Desert Isle Keeper Review

Snowbound

Janice Kay Johnson
November 2007, Series Romance
Harl Superromance #1454, $5.50, 276 pages, Amazon ASIN 0373714548

Grade: A-
Sensuality: Warm

Janice Kay Johnson is one of my few auto-buy category romance writers. Snowbound not only reinforces her status, it moves the book to the top of my list for the author.

The book begins with a vivid, terrifying drive through the Cascade Mountains. Fiona MacPherson, a teacher at a private high school in Portland, is the faculty advisor for a group of teens who compete at academic competitions. After a competition, she makes a bad decision; in an effort to get eight teens home before a major snowstorm, she drives a school van through a trecherous mountain pass. Just when it seems as if they may be in serious danger, the group comes upon Thunder Mountain Lodge and its proprietor, John Fallon.

John is an Iraqi War veteran. Badly injured both physically and mentally in the war, He couldn't face returning to his job as a robotics engineer, so, rather than under extensive counseling, he bought the inn. John likes the isolation and thinks the peace and wilderness will help him heal.

The first two-thirds of the book is a classic cabin romance. At first, John can't believe that Fiona could really be attracted to him, given his extensive facial scars and limp. However, trapped in the inn for several days, the two come to know and care for each other, with John also becoming grudgingly involved in the lives of the teens. Although he doesn't have the temperament expected of an inn's proprietor, he makes his guests feel comfortable. Their days begin with the smell of freshly baked bread and end with John's homemade cookies.

I enjoyed so many things about this book! The author paints a realistic picture of what John experienced in Iraq, as well as many vivid images of the ways he still suffers from post-traumatic stress disorder. Ms. Johnson also provides some great insights about teaching and Fiona's love of being a teacher. The characters' feelings are also vividly conveyed. I felt Fiona's panic as she drove her charges through the mountains, John's mix of anger, grief, and guilt, and even the embarrassment of one of Fiona's young charges at a point during the story.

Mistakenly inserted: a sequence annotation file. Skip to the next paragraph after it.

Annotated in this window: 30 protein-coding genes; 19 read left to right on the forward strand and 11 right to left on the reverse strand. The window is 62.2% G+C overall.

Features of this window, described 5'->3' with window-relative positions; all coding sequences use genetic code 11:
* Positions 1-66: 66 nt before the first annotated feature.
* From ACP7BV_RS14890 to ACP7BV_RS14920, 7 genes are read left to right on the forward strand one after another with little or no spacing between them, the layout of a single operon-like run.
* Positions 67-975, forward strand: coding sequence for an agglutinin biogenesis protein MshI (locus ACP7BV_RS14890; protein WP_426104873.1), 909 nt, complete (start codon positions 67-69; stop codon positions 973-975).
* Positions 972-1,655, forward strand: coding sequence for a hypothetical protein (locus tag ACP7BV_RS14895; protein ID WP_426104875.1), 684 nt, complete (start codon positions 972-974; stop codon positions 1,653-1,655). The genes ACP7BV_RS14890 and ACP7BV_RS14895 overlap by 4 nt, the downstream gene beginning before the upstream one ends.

I loved that the book doesn't end with Fiona and John planning to get married after their snowbound days, but instead focuses in the final third on the couple dealing with both a long-distance relationship and John's lingering problems. Most importantly, I appreciated that both John and Fiona realize that the course ahead won't be easy. John will have setbacks. Nevertheless, I believe in their HEA.

When done well, a series romance can be a wonderful thing. In my mind, this book fits perfectly the definition of a buried treasure. I've heard no buzz about it. Sneaking in as it did at the end of 2007, it probably won't be mentioned in any "best of 2007" polls or lists, which is a shame. This book was, for me, a wonderful read.

-- LinnieGayl Kimmel

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